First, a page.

Both the business model test and the SPPI test have to be met in order to account for an instrument at Amortized Cost or FVOCI. On this page, when we talk of passing or meeting one of these tests, we mean the asset can be measured at Amortized Cost or FVOCI as appropriate, assuming that the other test is met. When we talk of failing the test, we mean that the asset must be measured at FVPL. Applying the Business Model and SPPI tests is not necessarily straightforward and their outcomes sometimes can be surprising. Consider, for example, the following table, which illustrates how the tests can affect the classification and measurement of common types of financial assets.

Amortized Cost or FVOCI possible

FVPL mandatory

Bank deposits repayable on demand, where interest, if payable, is at a fixed or floating market rate

Investments in common shares where the holder does not designate the asset as FVOCI

Trade receivables requiring payment only of fixed amounts on fixed dates

Investments in mandatorily redeemable preferred shares and puttable instruments (or instruments issued by entities having a limited life) such as mutual fund units where non-payment of dividends is not a breach of contract or the holder has no claim for a fixed amount in bankruptcy

Full recourse loans or investments in debt securities that require only fixed payments on fixed dates

Self-standing derivative financial assets such as purchased options, swaps and forward contracts

Full recourse floating rate loans requiring fixed payments on fixed dates of principal and bearing interest at a floating market rate (such as the BA rate) where the interest rate is for a period that is the same as the interest rate reset period (e.g., the interest rate is reset every three months based on the 3 month BA rate)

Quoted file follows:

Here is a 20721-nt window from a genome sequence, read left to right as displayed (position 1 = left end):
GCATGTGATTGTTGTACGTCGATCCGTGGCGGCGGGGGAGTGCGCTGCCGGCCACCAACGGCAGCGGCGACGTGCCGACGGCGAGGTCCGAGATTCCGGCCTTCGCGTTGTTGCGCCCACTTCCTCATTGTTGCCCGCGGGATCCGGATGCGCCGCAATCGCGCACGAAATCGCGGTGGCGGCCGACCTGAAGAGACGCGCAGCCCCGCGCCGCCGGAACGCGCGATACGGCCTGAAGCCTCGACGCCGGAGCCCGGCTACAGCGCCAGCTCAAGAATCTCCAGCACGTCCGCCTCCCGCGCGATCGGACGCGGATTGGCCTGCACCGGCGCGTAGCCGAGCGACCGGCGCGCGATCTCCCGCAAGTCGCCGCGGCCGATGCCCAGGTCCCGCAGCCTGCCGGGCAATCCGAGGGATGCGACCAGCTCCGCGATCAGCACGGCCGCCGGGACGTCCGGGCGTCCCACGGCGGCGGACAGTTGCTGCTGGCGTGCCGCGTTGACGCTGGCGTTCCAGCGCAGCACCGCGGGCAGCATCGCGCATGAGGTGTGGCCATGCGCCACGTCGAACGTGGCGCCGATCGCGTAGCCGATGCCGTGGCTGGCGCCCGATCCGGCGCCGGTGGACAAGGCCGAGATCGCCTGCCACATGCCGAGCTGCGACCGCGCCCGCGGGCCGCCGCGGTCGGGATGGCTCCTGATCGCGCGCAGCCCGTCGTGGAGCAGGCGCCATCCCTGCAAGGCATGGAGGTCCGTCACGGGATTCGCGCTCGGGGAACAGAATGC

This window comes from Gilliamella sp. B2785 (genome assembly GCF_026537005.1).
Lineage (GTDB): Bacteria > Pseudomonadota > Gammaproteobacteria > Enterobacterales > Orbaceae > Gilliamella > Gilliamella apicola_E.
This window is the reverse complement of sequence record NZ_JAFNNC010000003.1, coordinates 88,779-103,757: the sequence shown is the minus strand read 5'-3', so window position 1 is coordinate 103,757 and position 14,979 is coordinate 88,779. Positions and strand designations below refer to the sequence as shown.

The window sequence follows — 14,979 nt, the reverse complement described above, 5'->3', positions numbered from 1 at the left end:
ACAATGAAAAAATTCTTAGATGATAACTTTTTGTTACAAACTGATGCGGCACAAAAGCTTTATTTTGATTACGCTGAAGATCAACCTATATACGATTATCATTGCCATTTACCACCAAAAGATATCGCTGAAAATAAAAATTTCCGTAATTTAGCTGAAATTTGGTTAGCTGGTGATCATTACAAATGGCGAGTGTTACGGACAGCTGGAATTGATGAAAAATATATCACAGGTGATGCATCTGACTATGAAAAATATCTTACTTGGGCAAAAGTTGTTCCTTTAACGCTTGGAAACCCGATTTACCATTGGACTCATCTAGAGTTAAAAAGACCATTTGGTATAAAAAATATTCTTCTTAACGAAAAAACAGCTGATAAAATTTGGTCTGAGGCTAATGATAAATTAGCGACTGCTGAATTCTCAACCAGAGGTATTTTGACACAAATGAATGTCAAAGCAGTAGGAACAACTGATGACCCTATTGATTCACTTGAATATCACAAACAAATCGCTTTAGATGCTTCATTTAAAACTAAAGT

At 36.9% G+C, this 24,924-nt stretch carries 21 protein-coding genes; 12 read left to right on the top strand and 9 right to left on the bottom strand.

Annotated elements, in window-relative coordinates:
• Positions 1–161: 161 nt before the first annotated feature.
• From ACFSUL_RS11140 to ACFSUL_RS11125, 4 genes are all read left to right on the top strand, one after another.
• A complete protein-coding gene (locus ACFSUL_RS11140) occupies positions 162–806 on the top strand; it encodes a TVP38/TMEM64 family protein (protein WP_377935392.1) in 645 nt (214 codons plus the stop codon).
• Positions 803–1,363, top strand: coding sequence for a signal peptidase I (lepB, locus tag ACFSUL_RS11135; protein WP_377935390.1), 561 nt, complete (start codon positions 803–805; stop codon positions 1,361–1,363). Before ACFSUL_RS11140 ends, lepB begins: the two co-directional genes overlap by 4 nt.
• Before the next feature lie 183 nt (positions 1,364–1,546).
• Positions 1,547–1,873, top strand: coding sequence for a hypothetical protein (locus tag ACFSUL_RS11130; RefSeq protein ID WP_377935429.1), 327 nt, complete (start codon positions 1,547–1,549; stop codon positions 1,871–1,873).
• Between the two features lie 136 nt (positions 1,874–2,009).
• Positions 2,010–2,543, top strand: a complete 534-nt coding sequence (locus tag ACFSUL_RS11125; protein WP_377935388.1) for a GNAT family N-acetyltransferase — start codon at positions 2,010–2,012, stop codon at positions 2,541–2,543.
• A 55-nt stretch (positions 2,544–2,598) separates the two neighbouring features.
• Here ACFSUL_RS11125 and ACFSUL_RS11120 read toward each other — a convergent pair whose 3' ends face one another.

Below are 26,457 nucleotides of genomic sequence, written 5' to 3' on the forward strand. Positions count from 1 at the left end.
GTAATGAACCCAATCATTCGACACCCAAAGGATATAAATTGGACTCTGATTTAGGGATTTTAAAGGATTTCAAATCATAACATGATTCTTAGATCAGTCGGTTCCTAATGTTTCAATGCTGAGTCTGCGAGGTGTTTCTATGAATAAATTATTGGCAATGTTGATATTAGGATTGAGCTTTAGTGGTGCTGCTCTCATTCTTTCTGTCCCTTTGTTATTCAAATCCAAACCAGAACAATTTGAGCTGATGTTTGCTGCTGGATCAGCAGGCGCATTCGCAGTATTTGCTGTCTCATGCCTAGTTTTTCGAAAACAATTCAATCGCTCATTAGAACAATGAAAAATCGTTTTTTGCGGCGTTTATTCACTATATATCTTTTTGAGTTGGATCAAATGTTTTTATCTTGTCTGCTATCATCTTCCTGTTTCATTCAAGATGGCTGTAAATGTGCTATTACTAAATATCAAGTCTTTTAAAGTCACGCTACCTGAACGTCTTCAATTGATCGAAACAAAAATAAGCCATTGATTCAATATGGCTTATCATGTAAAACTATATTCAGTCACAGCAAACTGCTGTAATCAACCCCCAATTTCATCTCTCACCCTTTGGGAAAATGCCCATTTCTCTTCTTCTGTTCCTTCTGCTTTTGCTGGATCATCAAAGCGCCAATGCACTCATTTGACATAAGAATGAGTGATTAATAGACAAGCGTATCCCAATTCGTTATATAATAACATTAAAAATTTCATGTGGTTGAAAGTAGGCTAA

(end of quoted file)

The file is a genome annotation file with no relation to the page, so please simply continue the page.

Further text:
Floating rate loans where the interest rate is for a period that does not correspond to the interest reset period (e.g., interest is reset every 3 months based on the 6 month BA rate) and the impact on cash flows is significant

Non-recourse loans (i.e., those where recourse is limited to specific assets) where at initial recognition the lender has an economic exposure to the underlying asset’s value and cash flows that is consistent with a basic lending arrangement

Non-recourse loans where at initial recognition the lender has an economic exposure to the underlying asset’s value and cash flows greater than that of a basic lender

Trade receivables, loans and investments in debt securities, having the attributes described above but that can be prepaid, subject to meeting certain criteria

Fixed or floating rate loans including terms where payments are based on factors such as equity or commodity prices, unless the terms are not genuine or their effect is de minimis

The question is: Are the contractual cash flows solely payments of principal and interest on the principal amounts outstanding?

Yes / No

See also: The IFRS Foundation

What is the SPPI test? solely payments of principal and interest

likely to meet the SPPI test